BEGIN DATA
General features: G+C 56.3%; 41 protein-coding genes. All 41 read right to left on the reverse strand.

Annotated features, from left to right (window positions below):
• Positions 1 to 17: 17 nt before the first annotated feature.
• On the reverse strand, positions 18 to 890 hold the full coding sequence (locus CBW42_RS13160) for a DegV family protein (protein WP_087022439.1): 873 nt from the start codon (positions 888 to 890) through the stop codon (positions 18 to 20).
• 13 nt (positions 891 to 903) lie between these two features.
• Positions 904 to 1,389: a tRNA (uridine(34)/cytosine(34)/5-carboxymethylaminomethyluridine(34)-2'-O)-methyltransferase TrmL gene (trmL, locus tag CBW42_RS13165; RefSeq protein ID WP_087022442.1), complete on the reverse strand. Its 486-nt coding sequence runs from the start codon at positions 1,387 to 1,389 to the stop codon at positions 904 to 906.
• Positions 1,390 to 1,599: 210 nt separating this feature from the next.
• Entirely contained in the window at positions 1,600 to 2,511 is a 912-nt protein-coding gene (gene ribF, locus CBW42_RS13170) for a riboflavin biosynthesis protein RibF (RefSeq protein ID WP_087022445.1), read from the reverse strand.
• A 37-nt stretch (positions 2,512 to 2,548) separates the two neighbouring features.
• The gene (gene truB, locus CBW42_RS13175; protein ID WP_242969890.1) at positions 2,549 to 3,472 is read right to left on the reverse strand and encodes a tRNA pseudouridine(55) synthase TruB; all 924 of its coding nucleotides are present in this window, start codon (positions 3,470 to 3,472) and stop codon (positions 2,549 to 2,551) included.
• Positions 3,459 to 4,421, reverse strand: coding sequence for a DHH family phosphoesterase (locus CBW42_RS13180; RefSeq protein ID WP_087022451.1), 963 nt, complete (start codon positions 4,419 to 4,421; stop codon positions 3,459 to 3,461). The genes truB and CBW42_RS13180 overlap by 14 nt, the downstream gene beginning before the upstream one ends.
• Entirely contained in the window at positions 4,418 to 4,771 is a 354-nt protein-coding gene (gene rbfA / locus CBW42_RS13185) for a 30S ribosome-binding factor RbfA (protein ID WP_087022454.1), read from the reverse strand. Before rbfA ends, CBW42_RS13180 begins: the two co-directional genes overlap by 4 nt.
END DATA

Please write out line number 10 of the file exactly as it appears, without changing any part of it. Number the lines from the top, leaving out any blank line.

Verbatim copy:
• The gene (gene truB, locus CBW42_RS13175; protein ID WP_242969890.1) at positions 2,549 to 3,472 is read right to left on the reverse strand and encodes a tRNA pseudouridine(55) synthase TruB; all 924 of its coding nucleotides are present in this window, start codon (positions 3,470 to 3,472) and stop codon (positions 2,549 to 2,551) included.